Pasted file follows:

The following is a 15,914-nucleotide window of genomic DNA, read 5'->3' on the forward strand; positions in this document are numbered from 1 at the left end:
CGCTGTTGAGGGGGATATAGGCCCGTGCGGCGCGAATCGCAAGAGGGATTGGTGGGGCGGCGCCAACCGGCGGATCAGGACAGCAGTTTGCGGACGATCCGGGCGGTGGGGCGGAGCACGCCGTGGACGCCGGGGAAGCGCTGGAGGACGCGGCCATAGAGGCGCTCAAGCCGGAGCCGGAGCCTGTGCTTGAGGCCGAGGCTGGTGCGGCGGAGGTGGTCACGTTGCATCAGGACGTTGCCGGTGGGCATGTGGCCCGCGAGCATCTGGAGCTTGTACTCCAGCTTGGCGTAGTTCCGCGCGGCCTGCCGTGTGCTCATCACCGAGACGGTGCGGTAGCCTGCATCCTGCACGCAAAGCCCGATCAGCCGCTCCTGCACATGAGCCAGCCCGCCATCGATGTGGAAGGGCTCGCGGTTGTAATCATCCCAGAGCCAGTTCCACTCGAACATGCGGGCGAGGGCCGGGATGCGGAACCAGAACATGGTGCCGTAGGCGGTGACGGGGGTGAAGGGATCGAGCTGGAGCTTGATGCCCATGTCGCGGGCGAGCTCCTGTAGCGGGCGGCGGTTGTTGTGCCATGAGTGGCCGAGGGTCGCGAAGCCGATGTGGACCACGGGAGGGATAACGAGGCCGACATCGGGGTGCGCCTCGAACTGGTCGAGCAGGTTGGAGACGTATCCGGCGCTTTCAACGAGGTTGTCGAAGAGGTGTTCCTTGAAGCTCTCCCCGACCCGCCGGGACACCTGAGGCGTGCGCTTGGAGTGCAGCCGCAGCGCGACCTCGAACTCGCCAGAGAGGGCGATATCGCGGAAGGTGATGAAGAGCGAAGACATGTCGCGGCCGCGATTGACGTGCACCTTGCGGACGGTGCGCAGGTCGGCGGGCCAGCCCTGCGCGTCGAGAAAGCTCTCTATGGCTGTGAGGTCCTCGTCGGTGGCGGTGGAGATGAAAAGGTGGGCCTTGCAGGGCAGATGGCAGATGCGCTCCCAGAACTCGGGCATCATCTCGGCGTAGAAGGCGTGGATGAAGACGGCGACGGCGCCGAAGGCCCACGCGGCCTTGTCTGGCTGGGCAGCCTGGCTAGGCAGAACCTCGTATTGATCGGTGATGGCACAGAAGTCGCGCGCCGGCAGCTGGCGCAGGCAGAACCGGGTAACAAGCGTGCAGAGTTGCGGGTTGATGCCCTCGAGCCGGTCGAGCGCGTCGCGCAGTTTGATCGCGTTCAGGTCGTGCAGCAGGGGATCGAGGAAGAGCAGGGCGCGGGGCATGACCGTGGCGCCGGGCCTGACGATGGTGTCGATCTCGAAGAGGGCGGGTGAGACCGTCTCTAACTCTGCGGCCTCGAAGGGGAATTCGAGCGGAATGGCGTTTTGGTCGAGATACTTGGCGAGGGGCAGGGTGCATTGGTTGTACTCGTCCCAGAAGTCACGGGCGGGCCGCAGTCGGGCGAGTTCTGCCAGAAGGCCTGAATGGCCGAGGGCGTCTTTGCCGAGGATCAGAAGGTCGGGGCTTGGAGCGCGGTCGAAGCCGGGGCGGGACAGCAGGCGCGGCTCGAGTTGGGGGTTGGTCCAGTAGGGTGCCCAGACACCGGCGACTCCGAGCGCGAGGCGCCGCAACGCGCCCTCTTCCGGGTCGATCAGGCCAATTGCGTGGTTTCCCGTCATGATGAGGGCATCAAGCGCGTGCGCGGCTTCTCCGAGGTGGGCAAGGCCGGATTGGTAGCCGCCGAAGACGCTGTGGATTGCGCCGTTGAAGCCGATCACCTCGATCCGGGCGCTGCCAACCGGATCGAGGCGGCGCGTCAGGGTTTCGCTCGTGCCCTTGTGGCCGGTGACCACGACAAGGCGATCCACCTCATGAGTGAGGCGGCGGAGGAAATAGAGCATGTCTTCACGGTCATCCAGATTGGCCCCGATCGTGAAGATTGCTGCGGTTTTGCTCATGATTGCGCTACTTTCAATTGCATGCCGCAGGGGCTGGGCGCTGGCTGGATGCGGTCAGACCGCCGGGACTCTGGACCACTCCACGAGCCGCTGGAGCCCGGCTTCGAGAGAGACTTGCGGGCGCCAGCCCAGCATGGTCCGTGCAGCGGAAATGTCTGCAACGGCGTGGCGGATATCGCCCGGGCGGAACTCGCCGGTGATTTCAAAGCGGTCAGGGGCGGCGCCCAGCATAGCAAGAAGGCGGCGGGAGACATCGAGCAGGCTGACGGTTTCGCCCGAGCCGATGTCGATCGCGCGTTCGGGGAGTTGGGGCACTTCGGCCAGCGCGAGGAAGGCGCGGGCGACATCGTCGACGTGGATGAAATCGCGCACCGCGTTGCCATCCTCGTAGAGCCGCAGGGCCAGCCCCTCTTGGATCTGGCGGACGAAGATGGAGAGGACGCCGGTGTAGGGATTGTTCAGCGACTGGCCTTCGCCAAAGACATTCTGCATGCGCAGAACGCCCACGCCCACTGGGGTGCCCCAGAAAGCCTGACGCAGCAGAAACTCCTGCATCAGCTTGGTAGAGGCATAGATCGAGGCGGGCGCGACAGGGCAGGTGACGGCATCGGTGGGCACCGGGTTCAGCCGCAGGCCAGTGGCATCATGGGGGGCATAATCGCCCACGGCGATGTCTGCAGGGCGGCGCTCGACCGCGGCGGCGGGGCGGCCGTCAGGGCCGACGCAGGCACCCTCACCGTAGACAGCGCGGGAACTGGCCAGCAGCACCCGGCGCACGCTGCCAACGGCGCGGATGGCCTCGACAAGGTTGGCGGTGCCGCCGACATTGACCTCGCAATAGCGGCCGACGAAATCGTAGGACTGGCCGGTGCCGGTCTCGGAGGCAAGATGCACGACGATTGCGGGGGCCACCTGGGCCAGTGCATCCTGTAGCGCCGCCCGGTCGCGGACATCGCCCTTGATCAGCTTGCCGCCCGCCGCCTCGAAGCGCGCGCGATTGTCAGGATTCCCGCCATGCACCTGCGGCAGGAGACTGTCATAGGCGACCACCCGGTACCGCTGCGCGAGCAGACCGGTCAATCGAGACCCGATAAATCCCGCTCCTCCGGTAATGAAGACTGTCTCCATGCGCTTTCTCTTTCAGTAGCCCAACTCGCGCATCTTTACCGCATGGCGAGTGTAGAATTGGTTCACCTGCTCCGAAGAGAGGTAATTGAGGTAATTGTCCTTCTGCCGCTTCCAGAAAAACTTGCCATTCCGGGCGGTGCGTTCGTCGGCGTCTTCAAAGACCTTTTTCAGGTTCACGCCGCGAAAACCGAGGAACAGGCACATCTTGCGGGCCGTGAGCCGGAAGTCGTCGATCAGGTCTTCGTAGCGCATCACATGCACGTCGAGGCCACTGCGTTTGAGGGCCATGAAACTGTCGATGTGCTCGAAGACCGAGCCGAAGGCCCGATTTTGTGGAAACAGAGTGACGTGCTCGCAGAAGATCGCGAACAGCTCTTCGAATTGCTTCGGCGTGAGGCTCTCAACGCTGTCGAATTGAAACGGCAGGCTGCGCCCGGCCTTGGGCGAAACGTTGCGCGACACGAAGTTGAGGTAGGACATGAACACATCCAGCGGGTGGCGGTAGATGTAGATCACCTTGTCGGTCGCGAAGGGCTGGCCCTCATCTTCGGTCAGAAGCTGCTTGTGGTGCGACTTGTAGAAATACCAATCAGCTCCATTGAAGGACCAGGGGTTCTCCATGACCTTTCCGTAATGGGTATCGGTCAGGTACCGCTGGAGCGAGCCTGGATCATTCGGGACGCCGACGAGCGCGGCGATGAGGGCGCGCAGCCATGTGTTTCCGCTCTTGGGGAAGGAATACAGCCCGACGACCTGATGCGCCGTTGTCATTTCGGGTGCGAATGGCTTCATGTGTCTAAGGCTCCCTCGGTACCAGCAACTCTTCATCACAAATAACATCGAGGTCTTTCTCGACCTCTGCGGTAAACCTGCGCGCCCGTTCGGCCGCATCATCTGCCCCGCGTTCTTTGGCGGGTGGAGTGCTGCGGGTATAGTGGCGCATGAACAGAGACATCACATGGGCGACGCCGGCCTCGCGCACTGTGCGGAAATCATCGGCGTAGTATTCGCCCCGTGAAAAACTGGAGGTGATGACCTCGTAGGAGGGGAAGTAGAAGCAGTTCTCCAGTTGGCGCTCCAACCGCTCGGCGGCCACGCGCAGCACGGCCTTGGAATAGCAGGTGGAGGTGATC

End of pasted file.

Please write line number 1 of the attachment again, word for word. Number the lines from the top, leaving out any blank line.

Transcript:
The following is a 15,914-nucleotide window of genomic DNA, read 5'->3' on the forward strand; positions in this document are numbered from 1 at the left end: